We are accustomed to high levels of public safety and services without paying for them. We have beautiful parks and a wonderful trail system. Our infrastructure is excellent. We enjoy the lowest tax burden in Pierce County and expect it. We refused to pass ballot initiatives to support our Fire Department (twice) and creation of a metro parks district. These were intended to match revenue sources with services.
Failure of these initiatives caused a budget imbalance with a growing percentage of the general fund directed towards public safety and parks. The current 50-cent emergency medical services levy covers a third of the expense of the medical-related calls our fire department makes.
Since late 2007, city leadership has reduced services and staffing to make up the imbalance. For 18 months we consumed reserves to meet the budget. Those reserves are nearly exhausted. In 2013 we will either raise revenues or significantly cut services.
These cuts will not be the gradual fraying of our community fabric we have seen in the past; it will be a wholesale ripping. The efficiencies have been taken. What will happen will be drastic cuts in parks and recreation, public works and public safety. We will see a rise of homeowner insurance rates and decrease in property values.
We currently have a fire insurance rating of 5 out of 10. Lakewood enjoys a 3. (Lower is better). Cuts will push us toward a rating of 9. We will pay a cost; will we have the services associated with it or just the penalty for failure to fund the services?
The opposition has three themes:
• Attack the decision to build the civic center.
• Raise taxes on businesses (make others pay for my services).
• Rely on other communities for our public safety services.
I will respond to each of these themes:
• The first theme is a historical debate that does nothing to address the situation. The civic center decision cannot be undone, and the debt payments will be made.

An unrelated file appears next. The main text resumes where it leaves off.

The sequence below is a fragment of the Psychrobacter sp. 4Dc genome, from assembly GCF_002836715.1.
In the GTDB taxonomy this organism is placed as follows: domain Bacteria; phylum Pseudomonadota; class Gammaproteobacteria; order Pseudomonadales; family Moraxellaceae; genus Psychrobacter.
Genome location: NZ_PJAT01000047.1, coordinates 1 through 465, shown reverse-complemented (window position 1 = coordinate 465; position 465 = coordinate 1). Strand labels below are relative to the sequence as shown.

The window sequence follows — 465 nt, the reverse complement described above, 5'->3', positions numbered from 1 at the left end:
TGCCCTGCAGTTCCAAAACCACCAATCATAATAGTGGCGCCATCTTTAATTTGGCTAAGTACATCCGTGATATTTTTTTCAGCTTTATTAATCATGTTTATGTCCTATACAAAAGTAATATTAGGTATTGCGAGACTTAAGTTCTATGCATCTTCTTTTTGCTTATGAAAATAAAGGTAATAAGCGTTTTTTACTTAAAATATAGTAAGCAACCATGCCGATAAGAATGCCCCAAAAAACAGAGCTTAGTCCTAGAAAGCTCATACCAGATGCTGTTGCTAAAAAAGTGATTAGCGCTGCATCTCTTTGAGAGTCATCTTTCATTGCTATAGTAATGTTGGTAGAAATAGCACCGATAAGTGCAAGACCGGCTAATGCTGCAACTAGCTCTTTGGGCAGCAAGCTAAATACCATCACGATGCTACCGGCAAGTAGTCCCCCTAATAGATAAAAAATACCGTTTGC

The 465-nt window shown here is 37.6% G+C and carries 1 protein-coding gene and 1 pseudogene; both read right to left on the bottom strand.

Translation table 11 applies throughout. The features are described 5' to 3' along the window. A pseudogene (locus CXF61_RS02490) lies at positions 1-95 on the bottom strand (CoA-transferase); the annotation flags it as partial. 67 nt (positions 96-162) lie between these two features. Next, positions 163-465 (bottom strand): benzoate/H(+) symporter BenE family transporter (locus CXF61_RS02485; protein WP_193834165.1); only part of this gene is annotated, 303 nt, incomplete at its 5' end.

• Property tax impacts businesses and residents equitably. Businesses already pay for more of our civic capacity than they use. DuPont has a business and occupation tax as well as licensing fees and sales taxes. Our B&O tax places us in the minority in Washington and discourages business growth. Increasing the B&O will not cover the shortfall (the maximum increase would cover about 15 percent of the shortfall). New businesses paying property taxes are more beneficial than raising taxes on existing businesses.
• Mutual aid agreements with neighboring communities for public safety (fire, EMS and police) are based on mutual support, not charity. Our neighbors (including Joint Base Lewis-McChord) face their own budget constraints, and many have told us to stop calling for ambulance support because we offer nothing in return. We should not expect others to meet our public safety requirements.
The proposed levy is a modest increase in our property tax (an increase of just over 8 percent of the total property tax burden or an average of $26 per month per household). We will remain in the lower third of the county for tax burden. Passage will stabilize the economic situation and preserve existing services.
Passage allows us to pursue enhancement of our emergency services (looking to restore our ALS capacity), encourage business growth and look to the future of DuPont. Failure will have an immediate negative impact on public safety (increased call times, decreased capacity, limited police presence), quality of life and long-term economic vitality.
I have described a choice between a secure future and one much darker than any of us want. I strongly recommend a yes vote on DuPont’s Proposition 1.Mike Courts is a member of the DuPont City Council.